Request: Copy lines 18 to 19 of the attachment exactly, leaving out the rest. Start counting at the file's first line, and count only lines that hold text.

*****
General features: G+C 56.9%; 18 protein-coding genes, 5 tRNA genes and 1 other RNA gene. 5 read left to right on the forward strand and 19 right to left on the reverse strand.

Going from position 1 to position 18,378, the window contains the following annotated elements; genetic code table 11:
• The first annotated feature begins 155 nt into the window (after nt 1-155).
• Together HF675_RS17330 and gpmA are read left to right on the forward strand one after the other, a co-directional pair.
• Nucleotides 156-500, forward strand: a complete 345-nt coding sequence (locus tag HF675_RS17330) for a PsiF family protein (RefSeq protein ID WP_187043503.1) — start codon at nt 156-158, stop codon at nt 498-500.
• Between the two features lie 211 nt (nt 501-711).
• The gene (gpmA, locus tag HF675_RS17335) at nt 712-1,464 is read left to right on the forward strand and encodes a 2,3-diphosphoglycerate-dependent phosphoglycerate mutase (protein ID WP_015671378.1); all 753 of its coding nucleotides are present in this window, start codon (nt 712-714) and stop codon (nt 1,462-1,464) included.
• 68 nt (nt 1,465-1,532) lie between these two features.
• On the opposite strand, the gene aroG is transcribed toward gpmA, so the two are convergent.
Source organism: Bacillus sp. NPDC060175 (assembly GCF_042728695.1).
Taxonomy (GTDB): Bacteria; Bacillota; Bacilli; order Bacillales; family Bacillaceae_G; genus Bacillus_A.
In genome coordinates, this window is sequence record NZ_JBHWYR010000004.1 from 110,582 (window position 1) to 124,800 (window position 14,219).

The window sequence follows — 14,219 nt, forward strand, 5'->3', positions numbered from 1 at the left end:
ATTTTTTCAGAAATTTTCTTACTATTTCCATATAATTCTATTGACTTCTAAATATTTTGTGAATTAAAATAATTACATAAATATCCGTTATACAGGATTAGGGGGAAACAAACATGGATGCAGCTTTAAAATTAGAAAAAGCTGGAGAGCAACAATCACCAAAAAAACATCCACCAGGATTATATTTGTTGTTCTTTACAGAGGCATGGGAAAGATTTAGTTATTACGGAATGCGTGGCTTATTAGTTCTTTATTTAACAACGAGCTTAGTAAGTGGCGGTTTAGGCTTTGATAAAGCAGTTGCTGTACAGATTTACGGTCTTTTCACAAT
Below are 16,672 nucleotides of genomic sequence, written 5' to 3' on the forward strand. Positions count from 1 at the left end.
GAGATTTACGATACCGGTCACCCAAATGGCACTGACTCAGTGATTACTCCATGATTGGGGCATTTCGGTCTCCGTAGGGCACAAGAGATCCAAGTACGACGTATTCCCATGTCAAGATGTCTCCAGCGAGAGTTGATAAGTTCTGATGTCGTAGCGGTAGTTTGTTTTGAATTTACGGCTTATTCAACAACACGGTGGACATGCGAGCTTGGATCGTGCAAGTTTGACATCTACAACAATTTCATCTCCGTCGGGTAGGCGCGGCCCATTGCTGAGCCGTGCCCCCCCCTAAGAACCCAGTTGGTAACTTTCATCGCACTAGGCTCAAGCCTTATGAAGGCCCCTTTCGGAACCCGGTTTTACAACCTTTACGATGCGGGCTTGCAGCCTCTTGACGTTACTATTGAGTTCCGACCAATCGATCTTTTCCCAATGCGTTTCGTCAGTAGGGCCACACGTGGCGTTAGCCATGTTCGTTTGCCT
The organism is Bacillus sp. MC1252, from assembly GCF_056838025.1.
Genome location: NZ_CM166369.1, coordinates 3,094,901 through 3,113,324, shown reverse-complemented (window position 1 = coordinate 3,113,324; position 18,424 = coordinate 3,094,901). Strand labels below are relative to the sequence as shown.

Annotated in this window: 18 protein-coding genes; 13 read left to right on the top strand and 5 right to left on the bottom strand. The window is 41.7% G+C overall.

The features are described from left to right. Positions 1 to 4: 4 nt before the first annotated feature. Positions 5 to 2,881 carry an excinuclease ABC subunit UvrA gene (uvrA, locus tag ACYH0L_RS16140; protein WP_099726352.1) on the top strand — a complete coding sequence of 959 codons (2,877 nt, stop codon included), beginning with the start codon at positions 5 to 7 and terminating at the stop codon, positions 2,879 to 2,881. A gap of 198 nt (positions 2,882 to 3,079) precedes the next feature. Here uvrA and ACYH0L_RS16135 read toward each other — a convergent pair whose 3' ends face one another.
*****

Genome location: NZ_CM166369.1, coordinates 3,094,901 through 3,113,324, shown reverse-complemented (window position 1 = coordinate 3,113,324; position 18,424 = coordinate 3,094,901). Strand labels below are relative to the sequence as shown.

Annotated in this window: 18 protein-coding genes; 13 read left to right on the top strand and 5 right to left on the bottom strand. The window is 41.7% G+C overall.